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Almine Rech New York opens summer group exhibition
Installation View of I Want to Eat the Sunset. We’re Talking About the Cosmos, Even. And Love, I Guess, 2020. Courtesy of Almine Rech. Photo: Dan Bradica.



NEW YORK, NY.- In a historic moment of vast upheaval, unprecedented in living memory, artists continue to create art that, as Josef Albers wrote, “comes from the human soul and speaks to human souls.” Almine Rech’s new exhibition, I Want to Eat the Sunset. We’re Talking About the Cosmos, Even. And Love, I Guess .—Haley Josephs, Lucy Bull, and Aaron Curry—presents creators whose work can engage a metaphysical discourse as much as art historical and intellectual traditions, whether figurative or abstract, in living color or in monochrome, painting or sculpture.

A glance at the artists’ reading lists may illuminate matters. For Bull, it’s anthropologist Michael Taussig’s 2009 study What Color is the Sacred?, in which he contemplates color as a “ polymorpous magical substance,” a notion that resonates with Bull. For Curry, it’s Albers’s lectures, including his 1935 talk “Abstract Art,” which concludes, “Art is spirit and spirit is eternal.” For Josephs, it’s Eckhart Tolle’s 2005 A New Earth: Awakening to Your Life’s Purpose, which invokes a “spiritual awakening.”

How do they bring such profound ideas to bear? Among other resources, they call on otherworldly colors and psychological exploration.




Josephs’s wildly chromatic paintings of girls and women in nature often evoke modernists like Gauguin as well as Alice Neel’s boldly confrontational subjects. If her young girls assume dreamy attitudes, as in Dream Child in the Boundless Yonder, there’s something ominous about these dreams. Islands of Solitude, with its Narcissus-like figure, is Josephs’s first triptych; nature is an imposing presence, inspired here by the landscapes in Maine where she created these canvases. These are girls and young women with rich inner lives, whose complexity arrives clothed in deceptively artless color schemes. With their glowing skin, her subjects seem to have, as she says she would like to do, swallowed the sun.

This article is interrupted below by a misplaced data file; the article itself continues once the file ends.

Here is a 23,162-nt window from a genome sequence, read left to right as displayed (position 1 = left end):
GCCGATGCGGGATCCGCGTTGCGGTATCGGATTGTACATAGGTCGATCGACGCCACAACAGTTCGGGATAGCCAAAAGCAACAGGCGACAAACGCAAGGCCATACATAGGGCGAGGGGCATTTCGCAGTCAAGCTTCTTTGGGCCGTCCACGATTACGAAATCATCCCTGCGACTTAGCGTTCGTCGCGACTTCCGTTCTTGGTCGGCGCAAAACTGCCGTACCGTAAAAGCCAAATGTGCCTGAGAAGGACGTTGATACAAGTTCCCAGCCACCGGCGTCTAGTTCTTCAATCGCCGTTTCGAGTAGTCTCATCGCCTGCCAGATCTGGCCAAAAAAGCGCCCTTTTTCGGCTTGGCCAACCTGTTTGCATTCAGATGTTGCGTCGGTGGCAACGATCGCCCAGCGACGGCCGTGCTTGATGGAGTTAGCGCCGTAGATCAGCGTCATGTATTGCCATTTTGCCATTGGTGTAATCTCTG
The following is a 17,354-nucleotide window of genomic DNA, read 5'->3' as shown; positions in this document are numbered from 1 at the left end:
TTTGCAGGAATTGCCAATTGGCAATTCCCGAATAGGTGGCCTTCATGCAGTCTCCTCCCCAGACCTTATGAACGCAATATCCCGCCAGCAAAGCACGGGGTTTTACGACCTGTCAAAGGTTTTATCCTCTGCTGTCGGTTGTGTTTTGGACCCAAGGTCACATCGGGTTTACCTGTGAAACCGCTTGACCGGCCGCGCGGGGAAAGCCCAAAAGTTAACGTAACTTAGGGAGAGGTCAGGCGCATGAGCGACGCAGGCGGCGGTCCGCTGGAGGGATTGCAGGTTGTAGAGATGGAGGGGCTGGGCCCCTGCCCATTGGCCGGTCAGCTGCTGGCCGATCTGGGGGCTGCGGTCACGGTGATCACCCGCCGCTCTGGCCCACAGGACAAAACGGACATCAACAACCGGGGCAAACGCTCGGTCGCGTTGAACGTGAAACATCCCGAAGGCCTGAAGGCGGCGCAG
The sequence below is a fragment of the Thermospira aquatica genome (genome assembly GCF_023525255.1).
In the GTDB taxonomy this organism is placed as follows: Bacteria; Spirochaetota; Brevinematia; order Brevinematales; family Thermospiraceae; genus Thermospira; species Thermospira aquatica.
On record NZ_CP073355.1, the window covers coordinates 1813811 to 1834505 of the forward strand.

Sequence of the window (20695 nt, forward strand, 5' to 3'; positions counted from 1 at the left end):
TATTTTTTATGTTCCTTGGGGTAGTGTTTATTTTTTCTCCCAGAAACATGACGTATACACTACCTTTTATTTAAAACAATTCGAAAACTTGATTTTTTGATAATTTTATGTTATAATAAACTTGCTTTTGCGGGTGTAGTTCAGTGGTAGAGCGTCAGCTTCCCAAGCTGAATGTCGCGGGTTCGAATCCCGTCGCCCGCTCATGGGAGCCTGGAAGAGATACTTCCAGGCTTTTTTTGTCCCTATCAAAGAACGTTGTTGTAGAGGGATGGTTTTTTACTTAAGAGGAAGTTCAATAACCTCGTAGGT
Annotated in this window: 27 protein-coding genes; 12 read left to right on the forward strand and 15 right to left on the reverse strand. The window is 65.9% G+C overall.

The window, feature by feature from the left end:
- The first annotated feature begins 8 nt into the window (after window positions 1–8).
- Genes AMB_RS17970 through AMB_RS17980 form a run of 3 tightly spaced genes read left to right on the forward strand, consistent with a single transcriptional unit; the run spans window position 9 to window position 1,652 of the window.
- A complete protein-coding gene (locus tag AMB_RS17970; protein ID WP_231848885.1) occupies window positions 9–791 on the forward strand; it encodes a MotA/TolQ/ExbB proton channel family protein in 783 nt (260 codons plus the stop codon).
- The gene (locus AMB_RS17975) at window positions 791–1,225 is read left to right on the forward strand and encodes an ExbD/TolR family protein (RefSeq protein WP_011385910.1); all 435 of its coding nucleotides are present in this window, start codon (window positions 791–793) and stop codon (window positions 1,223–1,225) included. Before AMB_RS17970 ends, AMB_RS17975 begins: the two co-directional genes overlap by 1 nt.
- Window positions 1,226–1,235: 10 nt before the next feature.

Bull, meanwhile, paints surreal abstractions that possess both grand sweep and studied detail. She describes her canvases as both inward- and outward-looking: “They are traversing the recesses of my mind, but also talking about the cosmos, even.” Her fine mark-making achieves an effect that buzzes on the surface, as if dosing us on some optical drug. Her practice is rich with historical affinities, such as the Pointillists, the Italian Futurists, and the Surrealist Roberto Matta.

Curry’s sculptures engage with the bodily presence that is explicit in Josephs’s work and implied in Bull’s. Calling on formal qualities present in artists like Picasso and Calder, they gracefully and playfully engage with the force of gravity, which determines our own spatial and bodily experience and which dictates that we, and his quasi-figurative sculptures, find balance. Curry’s sculptures begin with drawings and handmade maquettes that are often then developed through digital modifications and subsequently fabricated at often-monumental sizes; rather than aiming for seamlessness, they maintain some of the qualities of the handmade, lending the works in the current show a touch of whimsy despite their matte black surfaces.

Confined to his own quarters, following news of the pandemic while also creating music and sculpture, Curry, as well as Josephs and Bull in their own ways, has been thinking about priorities. “Science and art are the most important things for humans,” he says, adding, “And love, I guess.”

—Brian Boucher










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